by Tom Bosschaert

Oct. 13, 2012

Tom Bosschaert

In this edition of the Wormfood News Digest, we cover several amazing developments including the first person to be cured of AIDS, decisive action against financial institutions in Iran, significant melting of the Greenland ice sheet, two interesting insights on urban crime, and much more.

Global News

  • An influential group of scientists gathered this week at the International AIDS Conference in Washington is committing to a goal that just five years ago would have seemed ludicrous: to cure HIV. Timothy Ray Brown, also known as the “Berlin patient,” says doctors have told him he’s “cured of AIDS and will remain cured.”
  • A new report reveals conservative American Christian groups behind efforts to criminalise homosexuality in Africa.
  • Four people have been sentenced to death for their roles in Iran's biggest-ever bank fraud scandal.

Business & Economy

  • Rich individuals and their families have as much as $32 trillion of hidden financial assets in offshore tax havens, representing up to $280bn in lost income tax revenues, according to research published last week. One researcher exclaims: "What's shocking is that some of the world's biggest banks are up to their eyeballs in helping their clients evade taxes and shift their wealth offshore."
  • Revelations of lax anti-money laundering controls at HSBC are "shameful and embarrassing" for Europe's biggest bank, its boss said on Monday, and it may have to pay out well over $2 billion for the scandal and in compensation for UK mis-selling.
  • HSBC has also been fined $27.5m in Mexico for lax controls in its anti-money laundering systems."

Energy & Environment

  • Greenland sees unprecedented ice melt - According to measurements from three separate satellites analysed by NASA and university scientists, an estimated 97 per cent of the ice sheet surface thawed at some point in mid-July, the agency said in a statement on Tuesday.
  • Vehicles that virtually drive themselves are no longer the stuff of science fiction, with Google and other companies working to develop self-driving cars. These automated vehicles not only offer improved safety and fewer traffic jams, but real environmental benefits as well.
  • Prime Minister Stephen Harper’s government has been weakening Canada’s environmental regulations and slashing funds for oversight and research — all while promoting aggressive resource development. Critics warn these unprecedented actions pose a major threat to the nation’s vast natural heritage.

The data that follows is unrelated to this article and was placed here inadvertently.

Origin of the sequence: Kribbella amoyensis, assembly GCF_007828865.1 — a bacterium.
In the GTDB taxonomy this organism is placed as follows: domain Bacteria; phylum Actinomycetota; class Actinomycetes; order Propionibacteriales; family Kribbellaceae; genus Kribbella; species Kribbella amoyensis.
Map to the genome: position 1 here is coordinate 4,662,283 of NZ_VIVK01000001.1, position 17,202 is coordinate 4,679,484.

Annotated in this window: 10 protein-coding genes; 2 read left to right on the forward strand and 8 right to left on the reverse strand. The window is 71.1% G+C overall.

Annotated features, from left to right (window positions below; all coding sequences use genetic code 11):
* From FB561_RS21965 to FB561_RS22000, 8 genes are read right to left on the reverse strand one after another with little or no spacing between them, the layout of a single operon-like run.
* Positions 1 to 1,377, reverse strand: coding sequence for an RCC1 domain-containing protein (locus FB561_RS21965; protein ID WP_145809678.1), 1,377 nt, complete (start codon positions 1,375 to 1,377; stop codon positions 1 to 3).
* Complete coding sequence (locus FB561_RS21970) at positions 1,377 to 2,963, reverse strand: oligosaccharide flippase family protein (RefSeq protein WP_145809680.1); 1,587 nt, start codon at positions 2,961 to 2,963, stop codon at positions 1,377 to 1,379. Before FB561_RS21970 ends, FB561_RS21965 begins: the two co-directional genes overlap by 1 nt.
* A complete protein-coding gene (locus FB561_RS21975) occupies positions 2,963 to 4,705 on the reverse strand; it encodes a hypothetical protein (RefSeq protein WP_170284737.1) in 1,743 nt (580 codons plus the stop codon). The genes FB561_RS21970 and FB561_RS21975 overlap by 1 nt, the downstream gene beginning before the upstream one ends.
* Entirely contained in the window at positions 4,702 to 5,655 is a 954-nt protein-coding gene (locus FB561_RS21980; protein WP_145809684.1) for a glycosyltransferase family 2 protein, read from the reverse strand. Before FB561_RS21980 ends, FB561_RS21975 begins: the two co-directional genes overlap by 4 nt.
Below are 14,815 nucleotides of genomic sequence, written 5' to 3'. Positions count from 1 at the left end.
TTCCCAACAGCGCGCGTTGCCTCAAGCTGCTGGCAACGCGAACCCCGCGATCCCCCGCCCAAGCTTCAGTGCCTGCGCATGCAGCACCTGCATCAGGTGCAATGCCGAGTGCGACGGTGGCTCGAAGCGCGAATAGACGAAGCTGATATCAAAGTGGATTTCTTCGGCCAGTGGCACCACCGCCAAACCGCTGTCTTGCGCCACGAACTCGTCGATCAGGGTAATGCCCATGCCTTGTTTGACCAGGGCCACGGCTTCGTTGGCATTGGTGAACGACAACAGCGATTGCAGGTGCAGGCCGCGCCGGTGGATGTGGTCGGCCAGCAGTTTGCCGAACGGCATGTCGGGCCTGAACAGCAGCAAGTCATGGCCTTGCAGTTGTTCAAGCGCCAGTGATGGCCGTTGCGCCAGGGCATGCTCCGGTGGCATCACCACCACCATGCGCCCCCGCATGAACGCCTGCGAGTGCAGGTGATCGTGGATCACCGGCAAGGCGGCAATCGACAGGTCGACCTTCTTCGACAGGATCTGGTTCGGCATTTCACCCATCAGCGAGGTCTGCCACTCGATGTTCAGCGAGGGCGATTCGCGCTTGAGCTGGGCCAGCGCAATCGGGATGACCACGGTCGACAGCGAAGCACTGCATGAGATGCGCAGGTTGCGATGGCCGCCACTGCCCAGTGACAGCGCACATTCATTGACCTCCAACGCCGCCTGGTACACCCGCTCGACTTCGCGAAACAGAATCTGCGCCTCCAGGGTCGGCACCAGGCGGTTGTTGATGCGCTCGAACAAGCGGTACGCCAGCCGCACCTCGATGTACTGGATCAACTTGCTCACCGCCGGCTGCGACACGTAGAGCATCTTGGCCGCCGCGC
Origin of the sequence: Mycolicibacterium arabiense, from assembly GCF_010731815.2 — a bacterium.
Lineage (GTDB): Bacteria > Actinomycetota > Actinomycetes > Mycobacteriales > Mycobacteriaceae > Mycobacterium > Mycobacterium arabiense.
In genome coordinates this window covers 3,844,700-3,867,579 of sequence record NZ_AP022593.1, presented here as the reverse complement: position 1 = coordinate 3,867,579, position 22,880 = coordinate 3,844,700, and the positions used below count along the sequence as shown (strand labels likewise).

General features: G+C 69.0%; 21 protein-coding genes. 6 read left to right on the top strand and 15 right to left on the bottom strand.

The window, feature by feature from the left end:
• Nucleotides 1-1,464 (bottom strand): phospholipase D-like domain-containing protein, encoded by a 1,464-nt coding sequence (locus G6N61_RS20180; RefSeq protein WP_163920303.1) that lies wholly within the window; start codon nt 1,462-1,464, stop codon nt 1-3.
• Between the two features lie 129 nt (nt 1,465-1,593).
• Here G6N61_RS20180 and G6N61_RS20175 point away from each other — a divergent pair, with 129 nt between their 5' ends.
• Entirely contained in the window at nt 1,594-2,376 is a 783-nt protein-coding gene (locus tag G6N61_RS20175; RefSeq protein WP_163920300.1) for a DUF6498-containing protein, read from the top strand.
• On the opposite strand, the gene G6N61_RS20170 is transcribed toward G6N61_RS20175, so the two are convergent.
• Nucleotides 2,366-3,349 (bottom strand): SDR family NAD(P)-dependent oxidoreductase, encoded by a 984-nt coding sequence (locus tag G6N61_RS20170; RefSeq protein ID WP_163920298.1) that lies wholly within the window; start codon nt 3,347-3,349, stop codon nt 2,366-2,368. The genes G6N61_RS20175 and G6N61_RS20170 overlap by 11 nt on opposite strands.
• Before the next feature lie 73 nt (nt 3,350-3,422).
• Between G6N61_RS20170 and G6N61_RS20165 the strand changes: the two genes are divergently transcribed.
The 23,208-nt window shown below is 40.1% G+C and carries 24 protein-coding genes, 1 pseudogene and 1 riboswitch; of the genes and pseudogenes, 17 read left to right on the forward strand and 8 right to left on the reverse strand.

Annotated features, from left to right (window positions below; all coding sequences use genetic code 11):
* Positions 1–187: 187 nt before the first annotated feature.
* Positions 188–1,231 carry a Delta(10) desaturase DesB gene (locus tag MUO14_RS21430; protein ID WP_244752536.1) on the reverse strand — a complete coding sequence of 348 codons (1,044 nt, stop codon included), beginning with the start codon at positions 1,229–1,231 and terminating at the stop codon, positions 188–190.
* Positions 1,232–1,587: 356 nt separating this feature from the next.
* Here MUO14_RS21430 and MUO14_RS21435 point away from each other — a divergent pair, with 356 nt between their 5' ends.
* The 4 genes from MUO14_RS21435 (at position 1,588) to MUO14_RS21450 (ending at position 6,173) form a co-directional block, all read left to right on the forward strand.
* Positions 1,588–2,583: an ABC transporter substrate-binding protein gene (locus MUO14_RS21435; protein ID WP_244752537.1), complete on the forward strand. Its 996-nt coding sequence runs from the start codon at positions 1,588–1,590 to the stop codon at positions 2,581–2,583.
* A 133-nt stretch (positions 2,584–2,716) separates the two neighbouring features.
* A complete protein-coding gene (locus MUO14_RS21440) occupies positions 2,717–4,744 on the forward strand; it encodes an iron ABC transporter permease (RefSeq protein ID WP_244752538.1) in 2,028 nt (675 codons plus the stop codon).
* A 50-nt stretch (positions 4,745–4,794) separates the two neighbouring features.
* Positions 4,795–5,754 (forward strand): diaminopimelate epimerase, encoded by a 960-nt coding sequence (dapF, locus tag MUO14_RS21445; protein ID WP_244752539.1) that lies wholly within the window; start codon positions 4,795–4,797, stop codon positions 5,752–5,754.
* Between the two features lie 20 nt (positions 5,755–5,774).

Science, Technology, & Design

  • Japan using nuclear saves about $1 trillion versus Fossil fuels
  • Ramesh Raskar presents femto-photography, a new type of imaging so fast it visualizes the world one trillion frames per second, so detailed it shows light itself in motion. This technology may someday be used to build cameras that can look “around” corners or see inside the body without X-rays.

Urban Environment

  • A recent study suggests that computers could be better than seasoned police analysts at predicting when and where crime will strike next in a busy city.
  • Plant Tomatoes. Harvest Lower Crime Rates. A growing body of research might show that urban farms reduce violence. 
  • How your windows could be the future of electricity: Scientists create transparent solar panels out of 'glass-like' plastic

Unexpected and Intriguing

  • Every year around 20,000 young women in the UK and France are "at risk" from female genital mutilation (FGM), but the way each country's authorities deal with those who carry it out are very different.
  • A recent study suggests that computers could be better than seasoned police analysts at predicting when and where crime will strike next in a busy city.
  • An important piece of history from the Second World War may be sitting in a river in Labrador.

This bi-weekly digest is made by assembling items from all of Except’s people. Have questions, comments, or news items to suggest? E-mail Read past Wormfood global news reports here.

Oct. 13, 2012